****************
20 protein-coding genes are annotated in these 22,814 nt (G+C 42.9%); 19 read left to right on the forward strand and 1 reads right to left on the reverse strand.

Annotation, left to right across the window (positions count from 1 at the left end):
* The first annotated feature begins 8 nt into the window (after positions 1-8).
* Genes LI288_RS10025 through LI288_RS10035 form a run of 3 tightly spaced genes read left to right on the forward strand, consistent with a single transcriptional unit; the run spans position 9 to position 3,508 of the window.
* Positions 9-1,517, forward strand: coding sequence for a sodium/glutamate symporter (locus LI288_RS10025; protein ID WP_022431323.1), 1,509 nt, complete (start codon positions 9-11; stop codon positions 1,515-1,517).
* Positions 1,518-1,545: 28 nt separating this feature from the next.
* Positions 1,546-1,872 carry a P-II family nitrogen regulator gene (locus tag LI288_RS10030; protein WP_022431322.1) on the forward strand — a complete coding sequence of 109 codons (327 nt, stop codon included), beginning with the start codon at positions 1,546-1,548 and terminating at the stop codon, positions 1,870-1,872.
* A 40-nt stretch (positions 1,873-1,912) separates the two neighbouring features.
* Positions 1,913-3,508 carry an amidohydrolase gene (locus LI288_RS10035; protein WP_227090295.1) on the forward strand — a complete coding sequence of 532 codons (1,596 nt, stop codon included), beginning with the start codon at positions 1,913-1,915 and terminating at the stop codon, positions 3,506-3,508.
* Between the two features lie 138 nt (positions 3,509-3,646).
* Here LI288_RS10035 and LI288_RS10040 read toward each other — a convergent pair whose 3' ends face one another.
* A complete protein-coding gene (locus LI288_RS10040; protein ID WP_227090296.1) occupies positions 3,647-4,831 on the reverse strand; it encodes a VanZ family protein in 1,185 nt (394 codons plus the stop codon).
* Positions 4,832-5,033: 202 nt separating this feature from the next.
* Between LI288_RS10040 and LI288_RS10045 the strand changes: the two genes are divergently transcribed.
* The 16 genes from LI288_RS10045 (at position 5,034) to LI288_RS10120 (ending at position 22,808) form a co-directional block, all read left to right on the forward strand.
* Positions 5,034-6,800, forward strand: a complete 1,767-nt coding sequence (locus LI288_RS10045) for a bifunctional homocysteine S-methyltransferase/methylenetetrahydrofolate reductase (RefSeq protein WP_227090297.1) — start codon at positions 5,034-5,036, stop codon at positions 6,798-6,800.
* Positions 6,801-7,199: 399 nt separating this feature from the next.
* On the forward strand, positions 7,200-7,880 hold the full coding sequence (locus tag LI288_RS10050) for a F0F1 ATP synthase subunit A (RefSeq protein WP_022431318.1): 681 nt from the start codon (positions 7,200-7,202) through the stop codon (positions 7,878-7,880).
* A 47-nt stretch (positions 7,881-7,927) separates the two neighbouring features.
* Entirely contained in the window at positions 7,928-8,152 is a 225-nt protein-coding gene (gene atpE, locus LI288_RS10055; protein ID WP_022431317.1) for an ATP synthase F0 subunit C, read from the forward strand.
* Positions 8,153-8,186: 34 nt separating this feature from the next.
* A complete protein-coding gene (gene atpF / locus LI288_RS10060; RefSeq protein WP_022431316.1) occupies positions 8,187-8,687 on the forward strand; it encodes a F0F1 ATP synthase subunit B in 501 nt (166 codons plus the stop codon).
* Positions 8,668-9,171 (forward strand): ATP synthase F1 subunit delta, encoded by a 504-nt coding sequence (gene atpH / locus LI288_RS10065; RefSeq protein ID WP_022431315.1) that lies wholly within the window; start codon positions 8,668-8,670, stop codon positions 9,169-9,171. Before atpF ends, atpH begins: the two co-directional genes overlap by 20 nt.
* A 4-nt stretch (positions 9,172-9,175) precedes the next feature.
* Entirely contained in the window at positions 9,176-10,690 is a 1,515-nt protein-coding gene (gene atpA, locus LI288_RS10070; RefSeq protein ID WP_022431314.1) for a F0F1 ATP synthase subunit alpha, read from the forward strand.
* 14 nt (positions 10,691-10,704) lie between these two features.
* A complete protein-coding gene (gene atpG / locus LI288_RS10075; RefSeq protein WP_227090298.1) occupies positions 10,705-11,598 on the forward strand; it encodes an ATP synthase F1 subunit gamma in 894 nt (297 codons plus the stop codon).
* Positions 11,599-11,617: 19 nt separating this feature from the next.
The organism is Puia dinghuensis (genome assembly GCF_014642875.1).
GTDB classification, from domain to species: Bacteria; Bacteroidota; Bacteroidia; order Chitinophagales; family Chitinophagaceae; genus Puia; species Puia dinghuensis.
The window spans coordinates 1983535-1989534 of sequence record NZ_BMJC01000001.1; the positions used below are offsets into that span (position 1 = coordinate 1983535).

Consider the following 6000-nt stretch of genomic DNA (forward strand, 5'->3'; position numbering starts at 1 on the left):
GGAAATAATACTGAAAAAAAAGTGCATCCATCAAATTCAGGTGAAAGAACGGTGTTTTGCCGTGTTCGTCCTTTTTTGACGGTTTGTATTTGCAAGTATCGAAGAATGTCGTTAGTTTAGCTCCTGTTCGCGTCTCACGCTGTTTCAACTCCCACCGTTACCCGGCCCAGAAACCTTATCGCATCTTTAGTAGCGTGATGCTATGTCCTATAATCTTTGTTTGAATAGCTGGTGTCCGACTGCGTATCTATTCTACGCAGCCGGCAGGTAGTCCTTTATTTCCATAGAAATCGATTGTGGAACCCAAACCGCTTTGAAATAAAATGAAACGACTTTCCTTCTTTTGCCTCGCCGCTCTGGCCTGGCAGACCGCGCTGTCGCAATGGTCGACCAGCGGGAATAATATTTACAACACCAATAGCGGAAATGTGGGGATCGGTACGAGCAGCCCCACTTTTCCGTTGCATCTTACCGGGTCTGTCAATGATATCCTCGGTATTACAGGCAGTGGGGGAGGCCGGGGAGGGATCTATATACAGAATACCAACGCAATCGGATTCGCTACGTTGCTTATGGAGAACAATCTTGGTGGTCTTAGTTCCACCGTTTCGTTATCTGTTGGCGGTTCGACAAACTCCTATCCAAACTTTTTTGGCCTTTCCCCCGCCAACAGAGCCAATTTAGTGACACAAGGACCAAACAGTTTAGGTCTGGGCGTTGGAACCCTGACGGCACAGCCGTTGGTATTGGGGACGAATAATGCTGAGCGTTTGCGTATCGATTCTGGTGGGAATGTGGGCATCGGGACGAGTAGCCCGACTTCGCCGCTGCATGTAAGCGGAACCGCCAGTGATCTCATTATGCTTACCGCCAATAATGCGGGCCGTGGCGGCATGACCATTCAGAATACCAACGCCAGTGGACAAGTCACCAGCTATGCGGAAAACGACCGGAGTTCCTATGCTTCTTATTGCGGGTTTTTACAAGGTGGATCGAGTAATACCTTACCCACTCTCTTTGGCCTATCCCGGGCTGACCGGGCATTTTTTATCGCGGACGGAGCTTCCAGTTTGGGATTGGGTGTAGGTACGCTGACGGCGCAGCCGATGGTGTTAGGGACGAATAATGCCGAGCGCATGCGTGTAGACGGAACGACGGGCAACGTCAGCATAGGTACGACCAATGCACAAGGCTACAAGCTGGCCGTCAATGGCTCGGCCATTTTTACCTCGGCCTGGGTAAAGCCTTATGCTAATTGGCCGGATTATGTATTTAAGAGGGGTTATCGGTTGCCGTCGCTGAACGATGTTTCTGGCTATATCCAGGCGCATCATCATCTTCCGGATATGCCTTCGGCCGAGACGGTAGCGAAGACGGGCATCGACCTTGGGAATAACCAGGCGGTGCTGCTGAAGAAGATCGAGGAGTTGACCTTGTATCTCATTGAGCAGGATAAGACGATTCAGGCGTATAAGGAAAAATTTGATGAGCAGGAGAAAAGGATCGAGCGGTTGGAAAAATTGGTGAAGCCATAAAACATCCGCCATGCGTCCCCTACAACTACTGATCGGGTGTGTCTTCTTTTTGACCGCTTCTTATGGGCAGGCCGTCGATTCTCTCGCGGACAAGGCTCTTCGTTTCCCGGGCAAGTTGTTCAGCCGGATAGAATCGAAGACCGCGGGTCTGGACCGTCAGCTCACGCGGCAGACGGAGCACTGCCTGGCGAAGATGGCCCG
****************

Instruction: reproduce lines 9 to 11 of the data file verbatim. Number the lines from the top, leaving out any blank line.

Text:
* Positions 1,913-3,508 carry an amidohydrolase gene (locus LI288_RS10035; protein WP_227090295.1) on the forward strand — a complete coding sequence of 532 codons (1,596 nt, stop codon included), beginning with the start codon at positions 1,913-1,915 and terminating at the stop codon, positions 3,506-3,508.
* Between the two features lie 138 nt (positions 3,509-3,646).
* Here LI288_RS10035 and LI288_RS10040 read toward each other — a convergent pair whose 3' ends face one another.